Teach Yourself: (Get a better job)
As part of the Teach Yourself collection, this edition is a practical, perceptive book which is filled with self-checked questions, exercises and case studies to guide the reader through the aspects of the job market.
Notes from this book:
- Daily, the numbers of people who realize that there is no such thing as a permanent, secure job swell. Whilst governments may talk of creating more opportunities for employment (and indeed have created some), there is no suggestion these days that full time permanent employment for everyone will return. Indeed, ministers know that to do so would be unrealistic, insincere and unworkable as it would fly in the face of everything happening not just nationally but globally. (Ashley, R 2010:7)
- The concept of transferable skills has become increasingly valued by employers as well as the qualifications, training and experience you can offer. Such a concept is still relatively new in many educational sectors- for example in both schools and universities-but it is something well-established in further education courses and more vocationcally related higher education courses. For example, medical and nursing students will spend some of their course learning about 'bedside manner', breaking bad news or dealing with grief-stricken relatives, engineering students will focus on the 'professional skills' needed to become competent, communicative engineers and trainee lawyers will study how best to present a case eloquently to make maximum impact from a set of given facts.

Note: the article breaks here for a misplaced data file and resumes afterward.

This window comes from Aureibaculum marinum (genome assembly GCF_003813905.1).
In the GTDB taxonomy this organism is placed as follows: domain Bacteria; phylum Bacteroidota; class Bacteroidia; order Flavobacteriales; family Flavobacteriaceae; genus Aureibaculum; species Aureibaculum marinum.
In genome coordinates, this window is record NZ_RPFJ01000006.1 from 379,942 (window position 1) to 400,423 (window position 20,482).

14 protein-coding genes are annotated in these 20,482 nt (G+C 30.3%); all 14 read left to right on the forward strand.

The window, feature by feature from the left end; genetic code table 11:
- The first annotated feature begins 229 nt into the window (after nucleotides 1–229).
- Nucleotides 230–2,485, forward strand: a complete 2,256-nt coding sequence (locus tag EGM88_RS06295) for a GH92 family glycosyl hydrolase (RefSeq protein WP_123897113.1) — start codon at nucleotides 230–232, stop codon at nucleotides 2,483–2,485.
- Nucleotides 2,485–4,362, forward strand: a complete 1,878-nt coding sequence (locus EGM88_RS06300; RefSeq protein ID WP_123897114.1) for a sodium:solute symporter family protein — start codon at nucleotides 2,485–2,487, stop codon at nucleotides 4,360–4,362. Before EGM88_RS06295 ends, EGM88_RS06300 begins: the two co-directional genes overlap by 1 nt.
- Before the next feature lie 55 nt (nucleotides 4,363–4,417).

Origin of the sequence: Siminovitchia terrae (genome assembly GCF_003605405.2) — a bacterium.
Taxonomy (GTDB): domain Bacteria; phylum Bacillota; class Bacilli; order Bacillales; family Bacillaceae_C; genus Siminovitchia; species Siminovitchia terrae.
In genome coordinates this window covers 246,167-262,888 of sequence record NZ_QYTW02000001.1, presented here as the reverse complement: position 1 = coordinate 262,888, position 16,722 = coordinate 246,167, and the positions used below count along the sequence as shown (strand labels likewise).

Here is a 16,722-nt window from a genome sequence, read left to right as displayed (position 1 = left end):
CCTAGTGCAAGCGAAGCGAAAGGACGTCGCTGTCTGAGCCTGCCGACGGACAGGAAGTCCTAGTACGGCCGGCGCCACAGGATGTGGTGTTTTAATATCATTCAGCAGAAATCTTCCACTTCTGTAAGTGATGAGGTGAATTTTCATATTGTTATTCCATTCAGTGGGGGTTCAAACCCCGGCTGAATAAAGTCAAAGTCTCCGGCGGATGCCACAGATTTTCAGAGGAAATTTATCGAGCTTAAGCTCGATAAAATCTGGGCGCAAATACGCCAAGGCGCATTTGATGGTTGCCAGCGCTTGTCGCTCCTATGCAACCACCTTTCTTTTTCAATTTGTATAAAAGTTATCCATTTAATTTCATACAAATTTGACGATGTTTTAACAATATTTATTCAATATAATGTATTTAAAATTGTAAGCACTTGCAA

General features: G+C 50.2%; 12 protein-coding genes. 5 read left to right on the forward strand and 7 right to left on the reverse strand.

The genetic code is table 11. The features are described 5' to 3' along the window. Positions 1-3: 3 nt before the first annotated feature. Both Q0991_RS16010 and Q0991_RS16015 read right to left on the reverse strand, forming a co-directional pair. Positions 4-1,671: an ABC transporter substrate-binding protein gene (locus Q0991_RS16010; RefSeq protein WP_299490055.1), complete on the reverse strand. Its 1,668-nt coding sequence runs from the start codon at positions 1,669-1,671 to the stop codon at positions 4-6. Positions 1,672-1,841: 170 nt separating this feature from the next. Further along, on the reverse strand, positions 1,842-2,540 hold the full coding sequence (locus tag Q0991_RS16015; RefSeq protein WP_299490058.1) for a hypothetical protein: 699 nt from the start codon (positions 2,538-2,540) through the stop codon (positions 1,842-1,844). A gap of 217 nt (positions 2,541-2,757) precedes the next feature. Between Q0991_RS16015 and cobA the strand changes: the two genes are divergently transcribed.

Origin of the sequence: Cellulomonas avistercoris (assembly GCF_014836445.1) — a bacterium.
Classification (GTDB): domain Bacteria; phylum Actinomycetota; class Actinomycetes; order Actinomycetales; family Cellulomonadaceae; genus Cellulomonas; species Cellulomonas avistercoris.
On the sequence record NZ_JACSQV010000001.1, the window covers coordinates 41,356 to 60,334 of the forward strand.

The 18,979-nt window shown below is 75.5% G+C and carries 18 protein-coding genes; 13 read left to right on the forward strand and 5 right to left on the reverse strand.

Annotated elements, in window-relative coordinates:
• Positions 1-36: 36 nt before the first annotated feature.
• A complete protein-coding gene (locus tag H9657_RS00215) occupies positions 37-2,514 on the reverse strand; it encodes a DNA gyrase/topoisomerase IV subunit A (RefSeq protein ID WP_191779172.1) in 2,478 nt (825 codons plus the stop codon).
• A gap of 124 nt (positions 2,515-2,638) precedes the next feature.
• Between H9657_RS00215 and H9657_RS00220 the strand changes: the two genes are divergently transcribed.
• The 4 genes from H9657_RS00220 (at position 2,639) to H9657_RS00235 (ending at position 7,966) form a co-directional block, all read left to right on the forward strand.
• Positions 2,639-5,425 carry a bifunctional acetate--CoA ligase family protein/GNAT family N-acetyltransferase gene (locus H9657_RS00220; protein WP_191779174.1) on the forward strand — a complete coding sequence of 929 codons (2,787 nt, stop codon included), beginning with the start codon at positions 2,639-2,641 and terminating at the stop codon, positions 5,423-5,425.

- However, many young people in schools and colleges now follow courses in Key Skills. According to the examination regulatory bodies in England, Wales and Northern Ireland, these key skills are:
- communication-(more focused than English)
- application of number (practical application rather than theoretical mathematics)
(Ashley R 2010:73)
Ashely, R, Teach Yourself:Get a better job (2010) Macmillan company
JasonHerahMDX 20:43, February 18, 2011 (UTC)